The Asian Voice

Trump ignites a trade war he can't win: China Daily

US President Donald Trump (left) shaking hands with China's President Xi Jinping at the end of a press conference at the Great Hall of the People in Beijing, on Nov 9, 2017.
US President Donald Trump (left) shaking hands with China's President Xi Jinping at the end of a press conference at the Great Hall of the People in Beijing, on Nov 9, 2017.PHOTO: AFP

In his article, the writer says China can be expected to retaliate soon over Trump's tariff measures and the hit will be felt by many in American states.

HONG KONG (CHINA DAILY/ASIA NEWS NETWORK) - Robert Zoellick, a former US Trade Representative and head of the World Bank, once said: "Trade was more about politics than economics".

Indeed, international trade among nations is all about business, but once politicians step in, it becomes polarising with unexpected consequences that could lead to a trade war.

The ever-boastful US President Donald Trump tweeted that "trade wars are good, and easy to win". His newly appointed top economic advisor, Larry Kudlow, should remind him that trade wars are a pyrrhic form of competition in which even the victor is left worse off.

Trump's campaign rhetoric and recent actions are contrary to the United States Constitution and the Republican Party's free trade doctrine, shaped by President Ronald Reagan in the 1980s.

The US Constitution clearly states: "Congress shall regulate interstate and foreign commerce."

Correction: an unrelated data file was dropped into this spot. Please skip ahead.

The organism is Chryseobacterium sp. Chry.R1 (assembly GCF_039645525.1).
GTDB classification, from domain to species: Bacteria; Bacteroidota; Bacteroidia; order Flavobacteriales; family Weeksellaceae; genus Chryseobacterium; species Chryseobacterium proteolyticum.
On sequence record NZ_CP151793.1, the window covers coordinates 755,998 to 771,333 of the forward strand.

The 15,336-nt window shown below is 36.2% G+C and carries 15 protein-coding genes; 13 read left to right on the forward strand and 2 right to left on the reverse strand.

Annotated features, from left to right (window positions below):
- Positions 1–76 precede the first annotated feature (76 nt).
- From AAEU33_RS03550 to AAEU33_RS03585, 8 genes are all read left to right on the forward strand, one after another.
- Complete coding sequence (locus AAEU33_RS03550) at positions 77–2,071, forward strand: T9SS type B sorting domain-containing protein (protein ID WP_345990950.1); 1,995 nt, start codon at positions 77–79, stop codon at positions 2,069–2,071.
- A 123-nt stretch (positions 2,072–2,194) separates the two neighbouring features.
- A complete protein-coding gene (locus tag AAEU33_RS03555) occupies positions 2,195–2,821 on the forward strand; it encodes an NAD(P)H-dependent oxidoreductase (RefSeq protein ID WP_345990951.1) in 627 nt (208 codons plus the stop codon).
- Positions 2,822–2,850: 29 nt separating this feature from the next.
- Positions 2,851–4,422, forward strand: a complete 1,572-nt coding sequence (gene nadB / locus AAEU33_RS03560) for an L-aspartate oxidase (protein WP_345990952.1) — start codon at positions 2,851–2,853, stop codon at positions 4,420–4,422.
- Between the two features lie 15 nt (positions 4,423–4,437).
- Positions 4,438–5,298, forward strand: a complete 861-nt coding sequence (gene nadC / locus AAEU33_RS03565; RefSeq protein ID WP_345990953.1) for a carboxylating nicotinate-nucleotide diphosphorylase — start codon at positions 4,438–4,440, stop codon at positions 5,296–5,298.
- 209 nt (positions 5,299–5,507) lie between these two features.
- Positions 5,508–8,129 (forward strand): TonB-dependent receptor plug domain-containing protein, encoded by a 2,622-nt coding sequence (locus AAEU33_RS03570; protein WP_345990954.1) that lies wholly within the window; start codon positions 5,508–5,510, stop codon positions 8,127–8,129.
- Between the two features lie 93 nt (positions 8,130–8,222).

It grants authority to the executive branch to negotiate trade agreements, but it has the last word on increasing tariffs, whether it's trade agreements or executive actions.

But Trump has no patience to follow such procedures. Instead, he is issuing executive orders to satisfy his political base. That's why he cited "national security" concerns as justification to impose tariffs of 25 per cent on steel imports and 10 per cent on aluminum imports.

 
 

The Republicans in Congress were shocked that their leader would take such a protectionist action, recognising it was more about politics than national security. Their swift opposition forced Trump to make Canada and Mexico exceptions (to be part of North American Free Trade Agreement negotiations), and eventually minimise the effects on the US' other allies.

There will not be a trade war with these countries. If it occurs, it will be with China.

The Trump administration has already taken shots that may spark a trade war, including slapping tariffs on solar panels.

The next, and most fierce, battlefield in today's complex global economy will be the intellectual property rights and technology sector.

As early signs, Trump blocked a Chinese-backed private equity company's planned US$1.3 billion (S$ billion) acquisition of Lattice Semiconductor, and more recently pressured AT&T to drop its deal with Huawei, a global provider of telecom network equipment, which would originally enable the latter's smartphones to enter the US market.